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Turning Privacy, Security, and Compliance into Business Assets

Last week, I had the privilege of representing AvePoint at the Privacy Academy, hosted annually by the International Association of Privacy Professionals (IAPP). The conference was held for the first time in conjunction with the Cloud Security Alliance, which brought together a very interesting cross section of attendees focused on not only privacy and regulatory compliance, but also on security. This represents a trend that I have been noting for some time: the intersections between privacy with security, IT and the business, as well as policy and practice. While many of these disciplines have traditionally worked in silos, with practitioners, attorneys, and specialists focusing on their different disciplines, it is becoming increasingly difficult to maintain these boundaries in today’s modern workplace.

Privacy concerns were at the top of the minds of regulators, companies, government agencies, and individuals attending the event. Attendees included privacy practitioners and security specialists from around the world, who converged on the Academy to learn about trends and to share best practices across industries including cloud computing, big data, the “Internet of things”, financial services, global and legal developments, governance and accountability, healthcare, information security, marketing, mobile and location-based services, online privacy, and so much more.

One of the core themes of the conference was the ongoing delicate balance between privacy, the Internet of Things – meaning the interconnection of devices within the existing Internet infrastructure – and open collaboration in an increasingly interconnected world. Technology and digital communications allow companies, government agencies, and individuals unprecedented access to large volumes of data and information. Enterprise organizations are now faced with more compliance requirements, limited resources, increased risk exposure, and competing (and often conflicting) organizational interests. This business reality brings a formidable set of challenges for compliance officers.

Over the past year, we have seen an influx of compliance and data security related stories flood news outlets, including recent data breaches at Experian and Home Depot. Companies around the globe are facing a heightened demand for data privacy and compliance regulation. Many of these companies have invested in Data Loss Prevention (DLP) and Governance, Risk and Compliance (GRC) programs to help them identity data that may put them at risk.

There is often data that exists across enterprise systems such as file shares, SharePoint, social systems, and other enterprise collaboration networks referred to as “dark data” – or data that is not properly understood. Understanding what and where this data is and properly classifying it allows organizations to set the appropriate levels of protection in place, as opposed to applying security protocols in broad terms and using the same security procedures for everything. When it comes to compliance and security, many organizations are now realizing that all data is not created equal.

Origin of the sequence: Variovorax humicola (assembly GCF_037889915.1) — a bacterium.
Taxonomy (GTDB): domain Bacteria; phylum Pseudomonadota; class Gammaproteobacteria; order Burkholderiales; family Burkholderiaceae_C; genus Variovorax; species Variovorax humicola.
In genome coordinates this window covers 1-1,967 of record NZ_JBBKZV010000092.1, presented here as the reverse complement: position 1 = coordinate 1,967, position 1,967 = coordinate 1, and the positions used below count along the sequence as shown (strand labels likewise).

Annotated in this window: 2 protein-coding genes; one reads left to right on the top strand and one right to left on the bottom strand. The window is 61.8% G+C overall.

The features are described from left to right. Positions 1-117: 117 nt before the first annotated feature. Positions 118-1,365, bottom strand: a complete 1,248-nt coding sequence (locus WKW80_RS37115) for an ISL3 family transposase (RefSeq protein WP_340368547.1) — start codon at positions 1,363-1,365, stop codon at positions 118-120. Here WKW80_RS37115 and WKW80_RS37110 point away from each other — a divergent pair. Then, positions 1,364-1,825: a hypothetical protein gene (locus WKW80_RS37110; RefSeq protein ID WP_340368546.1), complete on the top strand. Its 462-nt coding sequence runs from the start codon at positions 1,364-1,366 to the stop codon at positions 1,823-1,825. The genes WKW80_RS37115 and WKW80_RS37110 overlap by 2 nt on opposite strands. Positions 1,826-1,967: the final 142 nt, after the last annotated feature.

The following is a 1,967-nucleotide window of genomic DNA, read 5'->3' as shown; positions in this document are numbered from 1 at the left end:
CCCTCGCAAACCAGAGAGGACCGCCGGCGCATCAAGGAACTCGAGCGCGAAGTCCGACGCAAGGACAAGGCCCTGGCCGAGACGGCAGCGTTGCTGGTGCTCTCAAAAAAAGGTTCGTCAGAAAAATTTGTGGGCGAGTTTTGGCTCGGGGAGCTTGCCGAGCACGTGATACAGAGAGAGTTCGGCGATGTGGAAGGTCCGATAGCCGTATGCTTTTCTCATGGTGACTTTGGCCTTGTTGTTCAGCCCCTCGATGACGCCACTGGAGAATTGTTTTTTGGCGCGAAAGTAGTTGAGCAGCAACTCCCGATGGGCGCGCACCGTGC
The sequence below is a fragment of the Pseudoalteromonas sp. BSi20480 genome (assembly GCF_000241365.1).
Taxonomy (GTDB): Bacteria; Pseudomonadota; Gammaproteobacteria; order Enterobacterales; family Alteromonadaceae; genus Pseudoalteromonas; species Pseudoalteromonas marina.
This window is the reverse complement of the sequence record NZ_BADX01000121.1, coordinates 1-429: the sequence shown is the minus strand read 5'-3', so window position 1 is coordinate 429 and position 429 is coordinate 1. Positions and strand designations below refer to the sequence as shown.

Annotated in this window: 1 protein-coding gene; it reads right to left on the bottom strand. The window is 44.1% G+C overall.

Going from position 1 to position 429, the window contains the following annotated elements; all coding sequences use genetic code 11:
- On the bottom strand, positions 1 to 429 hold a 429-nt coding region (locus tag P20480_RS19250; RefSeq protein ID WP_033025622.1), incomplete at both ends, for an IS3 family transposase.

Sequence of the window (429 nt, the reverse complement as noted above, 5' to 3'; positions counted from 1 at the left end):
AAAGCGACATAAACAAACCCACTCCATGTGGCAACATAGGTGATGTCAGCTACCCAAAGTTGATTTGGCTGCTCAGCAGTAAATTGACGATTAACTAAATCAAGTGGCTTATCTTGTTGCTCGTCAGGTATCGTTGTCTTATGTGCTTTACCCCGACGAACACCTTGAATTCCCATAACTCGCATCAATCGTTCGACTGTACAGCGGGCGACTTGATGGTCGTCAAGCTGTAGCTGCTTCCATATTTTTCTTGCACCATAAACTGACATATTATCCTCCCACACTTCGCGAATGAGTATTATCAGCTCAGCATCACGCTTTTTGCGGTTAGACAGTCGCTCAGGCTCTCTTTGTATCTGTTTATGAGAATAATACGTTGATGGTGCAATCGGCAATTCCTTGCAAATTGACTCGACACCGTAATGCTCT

Now, however, in the age of Big Data, companies are thinking about their data – in particular this dark data and, more specifically, information about their customers – as an unrealized asset. However, much of that data may be lost in file shares or data silos, undiscoverable and unprotected. So what can be seen as a risk may also be viewed as an asset when accessed and protected appropriately. When investing in compliance technologies, companies can turn what was previously considered to be a cost to the business (security, privacy, and DLP technologies) into a corporate asset. Companies can repurpose their compliance programs that have traditionally been viewed as a cost center for the business to help them turn this previously untapped information into a business asset. This not only creates a quantifiable return on investment for data security and privacy programs, but also helps the company increase productivity and stay out of regulatory hot water.

To learn more about how AvePoint helps create a culture of transparency, action, and trust for your enterprise, please visit our AvePoint Compliance Solutions page.

Dana S.
Dana S.
Dana Louise Simberkoff is the Chief Risk, Privacy and Information Security Officer at AvePoint. She is responsible for AvePoint’s privacy, data protection, and security programs. She manages a global team of subject matter experts that provide executive level consulting, research, and analytical support on current and upcoming industry trends, technology, standards, best practices, concepts, and solutions for risk management and compliance. Ms. Simberkoff is responsible for maintaining relationships with executive management and multiple constituencies both internal and external to the corporation, providing guidance on product direction, technology enhancements, customer challenges, and market opportunities. Ms. Simberkoff has led speaking sessions at data privacy and security events around the globe. She was featured in Forbes, writes a monthly column for CMSWire, and was highlighted in the CSO Online list of “12 Amazing Women in Security”. She is a current member of the Women Leading Privacy Advisory Board and a past member of the Education Advisory Board for the International Association of Privacy Professionals (IAPP). Ms. Simberkoff holds a BA from Dartmouth College and a JD from Suffolk University Law School. LinkedIn: Twitter:


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